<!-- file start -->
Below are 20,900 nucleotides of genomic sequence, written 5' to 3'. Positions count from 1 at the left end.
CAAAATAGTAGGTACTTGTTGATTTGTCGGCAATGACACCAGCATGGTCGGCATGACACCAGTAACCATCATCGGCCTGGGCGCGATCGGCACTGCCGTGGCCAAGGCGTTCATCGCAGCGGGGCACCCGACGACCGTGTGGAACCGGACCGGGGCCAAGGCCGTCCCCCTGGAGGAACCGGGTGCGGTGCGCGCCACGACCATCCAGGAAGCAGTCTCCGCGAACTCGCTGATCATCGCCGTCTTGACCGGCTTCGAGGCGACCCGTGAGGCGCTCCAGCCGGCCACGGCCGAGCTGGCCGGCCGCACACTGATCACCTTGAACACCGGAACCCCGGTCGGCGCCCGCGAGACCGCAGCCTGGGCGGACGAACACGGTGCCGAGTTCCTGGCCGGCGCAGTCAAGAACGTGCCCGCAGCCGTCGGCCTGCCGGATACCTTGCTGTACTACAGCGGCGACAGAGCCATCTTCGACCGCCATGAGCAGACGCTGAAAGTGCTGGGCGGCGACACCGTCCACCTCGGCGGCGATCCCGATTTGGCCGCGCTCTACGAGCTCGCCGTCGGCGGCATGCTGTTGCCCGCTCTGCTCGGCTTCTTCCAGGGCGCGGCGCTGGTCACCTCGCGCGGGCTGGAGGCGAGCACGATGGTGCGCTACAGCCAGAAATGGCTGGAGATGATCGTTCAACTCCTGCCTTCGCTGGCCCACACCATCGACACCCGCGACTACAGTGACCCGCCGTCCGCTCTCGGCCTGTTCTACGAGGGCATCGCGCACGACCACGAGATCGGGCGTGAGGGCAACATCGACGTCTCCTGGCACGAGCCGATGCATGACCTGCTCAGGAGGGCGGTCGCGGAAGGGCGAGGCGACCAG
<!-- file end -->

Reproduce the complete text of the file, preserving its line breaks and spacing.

Below are 20,900 nucleotides of genomic sequence, written 5' to 3'. Positions count from 1 at the left end.
CAAAATAGTAGGTACTTGTTGATTTGTCGGCAATGACACCAGCATGGTCGGCATGACACCAGTAACCATCATCGGCCTGGGCGCGATCGGCACTGCCGTGGCCAAGGCGTTCATCGCAGCGGGGCACCCGACGACCGTGTGGAACCGGACCGGGGCCAAGGCCGTCCCCCTGGAGGAACCGGGTGCGGTGCGCGCCACGACCATCCAGGAAGCAGTCTCCGCGAACTCGCTGATCATCGCCGTCTTGACCGGCTTCGAGGCGACCCGTGAGGCGCTCCAGCCGGCCACGGCCGAGCTGGCCGGCCGCACACTGATCACCTTGAACACCGGAACCCCGGTCGGCGCCCGCGAGACCGCAGCCTGGGCGGACGAACACGGTGCCGAGTTCCTGGCCGGCGCAGTCAAGAACGTGCCCGCAGCCGTCGGCCTGCCGGATACCTTGCTGTACTACAGCGGCGACAGAGCCATCTTCGACCGCCATGAGCAGACGCTGAAAGTGCTGGGCGGCGACACCGTCCACCTCGGCGGCGATCCCGATTTGGCCGCGCTCTACGAGCTCGCCGTCGGCGGCATGCTGTTGCCCGCTCTGCTCGGCTTCTTCCAGGGCGCGGCGCTGGTCACCTCGCGCGGGCTGGAGGCGAGCACGATGGTGCGCTACAGCCAGAAATGGCTGGAGATGATCGTTCAACTCCTGCCTTCGCTGGCCCACACCATCGACACCCGCGACTACAGTGACCCGCCGTCCGCTCTCGGCCTGTTCTACGAGGGCATCGCGCACGACCACGAGATCGGGCGTGAGGGCAACATCGACGTCTCCTGGCACGAGCCGATGCATGACCTGCTCAGGAGGGCGGTCGCGGAAGGGCGAGGCGACCAG